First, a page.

The NAACP Legal Defense and Educational Fund (LDF) is the country’s first and foremost civil and human rights law firm. Founded in 1940 under the leadership of Thurgood Marshall, who subsequently became the first African-American U.S. Supreme Court Justice, LDF was launched at a time when the nation’s aspirations for equality and due process of law were stifled by widespread state-sponsored racial inequality. From that era to the present, LDF’s mission has always been transformative: to achieve racial justice, equality, and an inclusive society.
As the legal arm of the civil rights movement, LDF has a tradition of expert legal advocacy in the Supreme Court and other courts across the nation. LDF’s victories established the foundations for the civil rights that all Americans enjoy today. In its first two decades, LDF undertook a coordinated legal assault against officially enforced public school segregation. Continue reading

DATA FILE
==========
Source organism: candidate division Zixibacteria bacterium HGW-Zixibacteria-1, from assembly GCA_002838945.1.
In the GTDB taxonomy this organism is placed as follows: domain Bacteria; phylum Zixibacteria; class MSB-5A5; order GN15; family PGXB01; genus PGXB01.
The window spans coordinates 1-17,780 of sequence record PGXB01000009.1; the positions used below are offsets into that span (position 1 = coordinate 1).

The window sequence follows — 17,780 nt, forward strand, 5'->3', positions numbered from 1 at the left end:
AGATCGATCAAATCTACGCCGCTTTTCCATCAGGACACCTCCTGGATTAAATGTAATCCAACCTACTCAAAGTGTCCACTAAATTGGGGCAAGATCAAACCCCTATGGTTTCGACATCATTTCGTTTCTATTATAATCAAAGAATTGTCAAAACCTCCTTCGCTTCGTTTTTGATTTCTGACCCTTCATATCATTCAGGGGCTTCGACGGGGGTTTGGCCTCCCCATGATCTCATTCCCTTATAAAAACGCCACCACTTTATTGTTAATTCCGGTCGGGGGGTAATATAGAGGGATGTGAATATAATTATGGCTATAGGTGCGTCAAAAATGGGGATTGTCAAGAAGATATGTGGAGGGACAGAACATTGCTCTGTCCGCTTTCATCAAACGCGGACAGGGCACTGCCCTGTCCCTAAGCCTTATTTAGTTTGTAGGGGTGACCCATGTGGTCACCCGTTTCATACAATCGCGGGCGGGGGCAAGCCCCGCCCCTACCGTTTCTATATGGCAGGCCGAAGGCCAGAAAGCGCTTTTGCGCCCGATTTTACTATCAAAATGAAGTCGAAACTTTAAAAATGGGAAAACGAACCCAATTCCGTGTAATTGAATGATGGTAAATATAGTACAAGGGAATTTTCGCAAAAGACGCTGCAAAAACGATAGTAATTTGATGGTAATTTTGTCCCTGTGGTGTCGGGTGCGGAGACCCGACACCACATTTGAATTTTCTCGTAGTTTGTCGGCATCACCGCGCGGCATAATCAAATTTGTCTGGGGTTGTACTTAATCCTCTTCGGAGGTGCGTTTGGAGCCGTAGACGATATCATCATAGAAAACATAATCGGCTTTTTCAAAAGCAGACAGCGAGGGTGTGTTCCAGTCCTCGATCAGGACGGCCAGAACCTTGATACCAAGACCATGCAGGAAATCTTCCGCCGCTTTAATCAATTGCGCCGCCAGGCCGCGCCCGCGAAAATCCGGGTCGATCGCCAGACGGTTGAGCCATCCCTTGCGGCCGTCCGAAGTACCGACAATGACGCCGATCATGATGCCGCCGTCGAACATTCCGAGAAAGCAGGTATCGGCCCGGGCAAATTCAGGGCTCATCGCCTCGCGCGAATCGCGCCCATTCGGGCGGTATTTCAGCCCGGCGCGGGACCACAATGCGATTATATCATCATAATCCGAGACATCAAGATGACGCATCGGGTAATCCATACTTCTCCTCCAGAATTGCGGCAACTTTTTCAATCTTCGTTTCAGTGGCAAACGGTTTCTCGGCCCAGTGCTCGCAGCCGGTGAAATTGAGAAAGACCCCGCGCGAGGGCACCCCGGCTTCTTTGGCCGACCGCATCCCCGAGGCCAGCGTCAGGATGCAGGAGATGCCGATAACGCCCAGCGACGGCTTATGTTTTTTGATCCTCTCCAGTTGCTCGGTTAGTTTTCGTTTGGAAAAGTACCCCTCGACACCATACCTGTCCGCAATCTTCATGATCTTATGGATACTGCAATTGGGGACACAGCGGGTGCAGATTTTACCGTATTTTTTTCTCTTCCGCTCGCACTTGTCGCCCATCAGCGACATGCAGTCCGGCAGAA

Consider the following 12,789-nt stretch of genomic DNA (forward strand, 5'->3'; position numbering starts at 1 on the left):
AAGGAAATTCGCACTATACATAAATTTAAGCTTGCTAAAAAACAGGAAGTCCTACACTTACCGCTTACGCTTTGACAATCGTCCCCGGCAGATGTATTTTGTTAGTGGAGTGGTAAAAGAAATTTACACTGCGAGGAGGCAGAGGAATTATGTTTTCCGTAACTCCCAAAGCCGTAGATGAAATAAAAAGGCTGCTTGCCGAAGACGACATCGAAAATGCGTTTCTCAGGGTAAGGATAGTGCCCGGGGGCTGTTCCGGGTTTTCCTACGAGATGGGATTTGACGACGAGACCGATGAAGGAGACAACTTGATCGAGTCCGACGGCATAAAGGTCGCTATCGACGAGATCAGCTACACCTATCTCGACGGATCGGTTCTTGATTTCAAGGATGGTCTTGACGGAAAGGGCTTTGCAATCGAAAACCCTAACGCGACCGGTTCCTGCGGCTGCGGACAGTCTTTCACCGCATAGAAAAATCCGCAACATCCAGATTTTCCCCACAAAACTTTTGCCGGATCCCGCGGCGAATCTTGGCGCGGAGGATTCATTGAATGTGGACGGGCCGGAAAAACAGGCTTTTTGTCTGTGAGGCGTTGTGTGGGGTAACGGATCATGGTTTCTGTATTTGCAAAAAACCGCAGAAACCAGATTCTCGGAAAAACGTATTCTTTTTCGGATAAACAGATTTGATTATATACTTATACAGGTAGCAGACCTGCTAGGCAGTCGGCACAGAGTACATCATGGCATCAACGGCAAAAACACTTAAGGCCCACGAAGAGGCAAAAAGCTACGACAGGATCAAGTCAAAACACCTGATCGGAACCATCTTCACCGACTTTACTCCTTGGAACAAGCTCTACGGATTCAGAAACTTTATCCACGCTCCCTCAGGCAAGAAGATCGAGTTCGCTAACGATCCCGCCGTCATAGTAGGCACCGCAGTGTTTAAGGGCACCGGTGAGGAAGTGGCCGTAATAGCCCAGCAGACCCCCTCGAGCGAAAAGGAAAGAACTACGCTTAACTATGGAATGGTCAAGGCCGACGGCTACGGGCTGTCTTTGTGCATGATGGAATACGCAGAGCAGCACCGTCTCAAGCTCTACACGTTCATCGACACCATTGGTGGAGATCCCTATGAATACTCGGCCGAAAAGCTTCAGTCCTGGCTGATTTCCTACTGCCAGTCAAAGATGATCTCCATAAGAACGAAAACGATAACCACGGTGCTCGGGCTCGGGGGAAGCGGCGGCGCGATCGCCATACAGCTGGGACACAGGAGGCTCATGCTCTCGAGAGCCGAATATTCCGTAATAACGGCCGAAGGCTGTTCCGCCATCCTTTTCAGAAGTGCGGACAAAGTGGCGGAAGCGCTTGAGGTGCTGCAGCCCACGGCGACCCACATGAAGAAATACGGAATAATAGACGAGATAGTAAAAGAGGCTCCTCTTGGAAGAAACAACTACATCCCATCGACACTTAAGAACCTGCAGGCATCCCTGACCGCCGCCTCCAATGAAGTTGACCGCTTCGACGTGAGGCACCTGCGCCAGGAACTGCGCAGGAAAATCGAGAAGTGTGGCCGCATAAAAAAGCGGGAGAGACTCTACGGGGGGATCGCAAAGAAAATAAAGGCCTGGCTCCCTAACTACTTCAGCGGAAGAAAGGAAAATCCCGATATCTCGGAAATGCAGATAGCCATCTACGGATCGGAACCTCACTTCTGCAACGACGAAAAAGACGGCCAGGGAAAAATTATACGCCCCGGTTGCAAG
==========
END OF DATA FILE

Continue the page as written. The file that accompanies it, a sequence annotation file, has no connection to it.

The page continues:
Born in 1926, John William Coltrane moved to Philadelphia after graduating from high school. He mastered the alto, tenor and sprano sax and began playing in local venues. In 1945 he joined the US Navy band. A few years later, he joined Dizzy Gillespie’s big band where he stayed until 1951.
He underwent a “spiritual awakening” of sorts in 1957 and as a result he kicked his drug and alcohol habits. Coltrane was a jazz explorer, he was perhaps one of the greatest innovators of modern music. Interested in free jazz and Indian scales, he was always forging new paths into unknown territory.
Irwin C Mollison (Born 1898) appointed judge of the US Customs Court. With his appointment on November 3, 1945, Judge Mollison was the first African American appointed to a position in the federal judiciary that was posthumously converted into an Article III judgeship. Judge Mollison was also the first African American to serve on the United States Customs Court. He was appointed by President Truman.